SUMMARY OF THE INVENTION

In view of the foregoing disadvantages inherent in the known types of therapeutic heating devices now present in the prior art, the present invention provides an improved therapeutic heating device wherein the same functions both as a pillow and a source of therapeutic heat. As such, the general purpose of the present invention, which will be described subsequently in greater detail, is to provide new and improved therapeutic heating device which has all the advantages of the prior art therapeutic heating devices and none of the disadvantages.

To attain this, the present invention provides for various embodiments of fluid-filled pillows wherein the fluids can be heated to a desired temperature. In the first embodiment of the invention, the pillow includes a waterproof electric heating coil embedded therein which operates to heat the sealed fluid under the control of a thermostat. The fluid may be water, or some other liquid, or could even be a gel whose degree of softness is regulated by temperature.

In a second embodiment of the invention, the pillow is formed from a pair of flexible casings--one within the other--and being separated by a compressible electrically conductive foam material having a high electrical resistance in its uncompressed state. The facing surfaces of the casings are coated with highly electrically conductive material so that a compression of the foam, as would be occasioned by a patient laying his head upon the pillow, will result in an electric current flow between the casings. This electric current flow activates an encased heating coil contained within the sealed pillow, thereby to heat the enclosed liquid or gel.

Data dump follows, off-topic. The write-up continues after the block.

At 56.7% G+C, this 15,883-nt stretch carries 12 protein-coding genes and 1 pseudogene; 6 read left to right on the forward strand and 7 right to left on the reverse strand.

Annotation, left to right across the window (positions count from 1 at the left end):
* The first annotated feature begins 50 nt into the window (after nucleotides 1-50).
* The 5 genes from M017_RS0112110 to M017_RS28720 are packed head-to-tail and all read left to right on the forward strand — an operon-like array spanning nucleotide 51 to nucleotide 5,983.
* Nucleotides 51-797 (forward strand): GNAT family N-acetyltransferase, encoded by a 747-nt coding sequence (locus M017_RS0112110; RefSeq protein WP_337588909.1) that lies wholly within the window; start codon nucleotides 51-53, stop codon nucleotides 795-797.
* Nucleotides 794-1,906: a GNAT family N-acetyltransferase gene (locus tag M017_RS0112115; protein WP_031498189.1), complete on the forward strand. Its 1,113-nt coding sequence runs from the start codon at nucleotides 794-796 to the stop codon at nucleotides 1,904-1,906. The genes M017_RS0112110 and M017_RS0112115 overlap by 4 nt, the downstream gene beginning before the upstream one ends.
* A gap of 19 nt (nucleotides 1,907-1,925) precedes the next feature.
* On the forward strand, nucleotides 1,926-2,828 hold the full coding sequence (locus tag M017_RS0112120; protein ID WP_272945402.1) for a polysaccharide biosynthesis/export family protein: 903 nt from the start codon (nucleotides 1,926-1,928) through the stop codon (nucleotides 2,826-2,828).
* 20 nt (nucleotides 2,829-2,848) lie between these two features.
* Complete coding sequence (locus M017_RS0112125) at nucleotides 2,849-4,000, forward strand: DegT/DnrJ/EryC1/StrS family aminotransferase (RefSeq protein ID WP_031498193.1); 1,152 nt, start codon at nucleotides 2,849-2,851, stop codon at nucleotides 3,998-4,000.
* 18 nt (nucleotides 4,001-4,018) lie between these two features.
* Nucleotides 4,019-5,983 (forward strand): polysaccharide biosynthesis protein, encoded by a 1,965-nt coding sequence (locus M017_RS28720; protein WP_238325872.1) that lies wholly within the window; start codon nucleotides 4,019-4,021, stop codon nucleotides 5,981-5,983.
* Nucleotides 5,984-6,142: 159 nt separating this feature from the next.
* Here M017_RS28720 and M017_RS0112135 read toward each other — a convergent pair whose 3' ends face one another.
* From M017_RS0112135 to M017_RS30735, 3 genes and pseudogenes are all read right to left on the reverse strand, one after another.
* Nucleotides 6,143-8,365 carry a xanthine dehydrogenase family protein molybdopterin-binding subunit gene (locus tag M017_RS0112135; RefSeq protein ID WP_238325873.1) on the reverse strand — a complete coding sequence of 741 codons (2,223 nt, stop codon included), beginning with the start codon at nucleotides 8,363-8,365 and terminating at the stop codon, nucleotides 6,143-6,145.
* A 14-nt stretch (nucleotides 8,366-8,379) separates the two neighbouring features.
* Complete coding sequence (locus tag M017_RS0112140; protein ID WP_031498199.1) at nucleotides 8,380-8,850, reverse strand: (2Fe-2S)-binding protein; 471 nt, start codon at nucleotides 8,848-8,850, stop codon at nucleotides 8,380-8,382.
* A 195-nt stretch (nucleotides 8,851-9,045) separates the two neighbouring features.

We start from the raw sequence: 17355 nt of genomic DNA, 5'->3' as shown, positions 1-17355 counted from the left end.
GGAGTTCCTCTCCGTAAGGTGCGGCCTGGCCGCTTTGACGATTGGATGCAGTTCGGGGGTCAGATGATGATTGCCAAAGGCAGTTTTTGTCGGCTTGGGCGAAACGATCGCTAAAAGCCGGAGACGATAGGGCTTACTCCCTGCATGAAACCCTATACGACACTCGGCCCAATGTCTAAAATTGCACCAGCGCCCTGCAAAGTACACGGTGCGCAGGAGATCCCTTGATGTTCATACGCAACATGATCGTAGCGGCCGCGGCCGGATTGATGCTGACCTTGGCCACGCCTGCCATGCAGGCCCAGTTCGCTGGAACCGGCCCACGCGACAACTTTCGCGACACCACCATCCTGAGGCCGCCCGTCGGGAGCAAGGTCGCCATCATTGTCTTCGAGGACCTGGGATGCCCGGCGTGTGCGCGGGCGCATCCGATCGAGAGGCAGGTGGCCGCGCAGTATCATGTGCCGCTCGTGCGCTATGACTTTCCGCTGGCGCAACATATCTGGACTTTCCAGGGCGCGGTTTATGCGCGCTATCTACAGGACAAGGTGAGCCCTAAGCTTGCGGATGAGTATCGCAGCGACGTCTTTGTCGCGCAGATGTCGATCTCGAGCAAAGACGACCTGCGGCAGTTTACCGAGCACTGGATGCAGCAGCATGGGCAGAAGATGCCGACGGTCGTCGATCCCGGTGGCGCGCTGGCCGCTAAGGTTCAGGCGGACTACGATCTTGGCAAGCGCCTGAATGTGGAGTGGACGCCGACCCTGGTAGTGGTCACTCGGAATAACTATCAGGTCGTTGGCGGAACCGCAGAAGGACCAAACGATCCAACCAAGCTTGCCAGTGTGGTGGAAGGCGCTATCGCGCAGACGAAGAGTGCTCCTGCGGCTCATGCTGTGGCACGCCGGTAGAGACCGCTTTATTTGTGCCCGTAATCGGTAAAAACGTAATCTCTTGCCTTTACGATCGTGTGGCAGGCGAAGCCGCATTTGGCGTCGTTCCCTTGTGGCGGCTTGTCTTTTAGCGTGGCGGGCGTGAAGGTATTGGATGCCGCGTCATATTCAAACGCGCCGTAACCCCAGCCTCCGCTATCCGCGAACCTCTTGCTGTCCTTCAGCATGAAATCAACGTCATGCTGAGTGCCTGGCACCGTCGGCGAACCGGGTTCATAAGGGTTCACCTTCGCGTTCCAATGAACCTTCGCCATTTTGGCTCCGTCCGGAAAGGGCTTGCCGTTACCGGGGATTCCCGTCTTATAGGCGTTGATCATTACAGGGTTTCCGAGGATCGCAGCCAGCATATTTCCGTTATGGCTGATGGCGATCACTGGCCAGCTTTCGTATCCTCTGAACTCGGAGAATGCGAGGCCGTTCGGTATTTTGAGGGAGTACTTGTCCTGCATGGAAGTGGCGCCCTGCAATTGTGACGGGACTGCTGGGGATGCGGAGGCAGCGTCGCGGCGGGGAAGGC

There has thus been outlined, rather broadly, the more important features of the invention in order that the detailed description thereof that follows may be better understood, and in order that the present contribution to the art may be better appreciated. There are, of course, additional features of the invention that will be described hereinafter and which will form the subject matter of the claims appended hereto. Those skilled in the art will appreciate that the conception, upon which this disclosure is based, may readily be utilized as a basis for the designing of other structures, methods and systems for carrying out the several purposes of the present invention. It is important, therefore, that the claims be regarded as including such equivalent constructions insofar as they do not depart from the spirit and scope of the present invention.

It is therefore an object of the present invention to provide a new and improved therapeutic heating device which has all the advantages of the prior art therapeutic heating devices and none of the disadvantages.

It is another object of the present invention to provide a new and improved therapeutic heating device which may be easily and efficiently manufactured and marketed.